Kenya has 26 million or even less mobile phone subscribers, a new report says.
The figure is lower than what the Communications Authority of Kenya (CA) recently reported, in an indication that many subscribers have multiple SIM cards.
GSM Association, the London-based global mobile operators’ lobby group, in a study released Wednesday, shows Kenya only accounts for five per cent of the slightly over half a billion people across Africa that are subscribed to mobile services.
The CA last month said Kenya had 38.3 million subscribers as at March 2016. But the new ‘Mobile Economy: Africa 2016’ report released at the ongoing GSMA Mobile 360 – Africa conference in Dar es Salaam, Tanzania, shows Kenya has about 12 million less subscribers than earlier estimated by Kenya’s telecoms regulator.
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This means the country’s mobile penetration rate is also much lower than CA’s rate of 89.2 per cent as at March 2016. GSMA analyst Kenechi Okeleke said CA’s numbers could be taking into account all mobile phone connections, whether active or not.
“There is a difference between connections and subscribers. We as GSMA believe that the most important number is unique subscribers. It doesn’t matter how many lines you have,” said Okeleke, who is the author of the report.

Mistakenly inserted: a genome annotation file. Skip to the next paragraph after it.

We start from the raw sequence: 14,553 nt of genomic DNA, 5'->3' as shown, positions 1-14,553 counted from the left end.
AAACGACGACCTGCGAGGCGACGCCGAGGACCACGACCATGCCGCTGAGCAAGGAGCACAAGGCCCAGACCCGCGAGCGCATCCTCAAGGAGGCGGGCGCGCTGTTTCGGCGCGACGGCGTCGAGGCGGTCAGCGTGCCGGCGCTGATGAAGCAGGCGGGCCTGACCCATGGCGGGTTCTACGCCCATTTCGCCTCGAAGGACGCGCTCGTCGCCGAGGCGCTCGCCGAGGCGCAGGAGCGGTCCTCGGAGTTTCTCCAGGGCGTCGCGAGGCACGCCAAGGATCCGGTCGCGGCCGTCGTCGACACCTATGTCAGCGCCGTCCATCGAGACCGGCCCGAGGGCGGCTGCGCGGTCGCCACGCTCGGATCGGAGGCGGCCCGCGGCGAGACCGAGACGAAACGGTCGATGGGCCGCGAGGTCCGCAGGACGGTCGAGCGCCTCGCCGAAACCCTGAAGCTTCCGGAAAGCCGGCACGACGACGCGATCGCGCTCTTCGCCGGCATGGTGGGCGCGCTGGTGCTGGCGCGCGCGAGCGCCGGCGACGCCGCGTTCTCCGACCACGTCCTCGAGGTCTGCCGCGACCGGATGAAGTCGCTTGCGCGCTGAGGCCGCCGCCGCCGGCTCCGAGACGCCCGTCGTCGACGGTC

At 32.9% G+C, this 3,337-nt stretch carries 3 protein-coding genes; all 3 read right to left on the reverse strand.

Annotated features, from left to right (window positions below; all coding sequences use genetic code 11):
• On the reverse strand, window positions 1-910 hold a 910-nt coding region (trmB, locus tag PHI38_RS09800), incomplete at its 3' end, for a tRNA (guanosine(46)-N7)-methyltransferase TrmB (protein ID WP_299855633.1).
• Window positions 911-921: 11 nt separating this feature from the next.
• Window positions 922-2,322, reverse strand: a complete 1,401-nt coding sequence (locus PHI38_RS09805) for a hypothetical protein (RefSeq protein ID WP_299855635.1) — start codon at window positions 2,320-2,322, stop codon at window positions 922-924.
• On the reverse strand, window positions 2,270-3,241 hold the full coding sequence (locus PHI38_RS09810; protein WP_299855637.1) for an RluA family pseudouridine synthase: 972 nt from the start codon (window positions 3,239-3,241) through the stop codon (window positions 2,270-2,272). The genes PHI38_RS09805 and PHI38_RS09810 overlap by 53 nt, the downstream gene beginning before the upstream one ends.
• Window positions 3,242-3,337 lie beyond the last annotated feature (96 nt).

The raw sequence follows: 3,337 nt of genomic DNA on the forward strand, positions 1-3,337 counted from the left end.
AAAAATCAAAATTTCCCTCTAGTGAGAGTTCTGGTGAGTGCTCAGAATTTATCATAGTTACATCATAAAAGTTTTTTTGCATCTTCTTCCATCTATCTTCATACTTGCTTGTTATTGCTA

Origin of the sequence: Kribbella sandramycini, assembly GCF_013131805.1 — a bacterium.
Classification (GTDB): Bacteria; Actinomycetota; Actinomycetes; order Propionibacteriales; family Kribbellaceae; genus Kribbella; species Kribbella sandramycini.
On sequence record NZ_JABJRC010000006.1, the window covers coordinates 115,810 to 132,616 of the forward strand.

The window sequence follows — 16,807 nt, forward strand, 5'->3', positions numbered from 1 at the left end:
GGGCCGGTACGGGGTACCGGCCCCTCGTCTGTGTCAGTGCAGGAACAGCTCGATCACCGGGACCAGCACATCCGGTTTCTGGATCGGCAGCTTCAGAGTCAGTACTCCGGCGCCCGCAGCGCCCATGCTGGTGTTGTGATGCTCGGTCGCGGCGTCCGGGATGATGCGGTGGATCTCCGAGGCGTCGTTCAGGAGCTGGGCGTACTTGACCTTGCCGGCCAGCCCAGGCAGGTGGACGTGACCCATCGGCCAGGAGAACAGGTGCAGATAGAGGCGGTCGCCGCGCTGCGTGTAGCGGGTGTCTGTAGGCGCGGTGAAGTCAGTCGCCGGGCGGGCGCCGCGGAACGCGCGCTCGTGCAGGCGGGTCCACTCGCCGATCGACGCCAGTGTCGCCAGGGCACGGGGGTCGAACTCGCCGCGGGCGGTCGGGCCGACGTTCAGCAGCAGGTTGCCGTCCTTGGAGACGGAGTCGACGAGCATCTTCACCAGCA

He added, “We conducted a massive study on the number of subscribers in various countries and found out that the actual number for Kenya is 26 million.”
In terms of total number of connections, he said Kenya has about 37.5 million, nearly what CA reported.
GSMA puts Kenya’s average SIM card ownership at 1.43, meaning many mobile phone users in the country have multiple lines. In the past, mobile phone operators have been accused of inflating subscriber numbers to boost their brand image, submitting even dead or inactive numbers in their tally.
CA gets its numbers from the operators, but they could be counting both active and dormant lines.
In Africa, the GSMA report finds there were 557 million unique mobile subscribers across Africa at the end of 2015, equivalent to 46 per cent of the continent’s population, making Africa the second-largest – but least penetrated – mobile market in the world.
Africa’s three largest markets – Egypt, Nigeria and South Africa – together accounted for around a third of the total subscriber base.
“More than half a billion people across Africa are now subscribed to a mobile network, providing them not just with connectivity but a gateway to a range of other essential services in areas such as digital identity, healthcare and financial services,” said Mats Granryd, Director General, GSMA.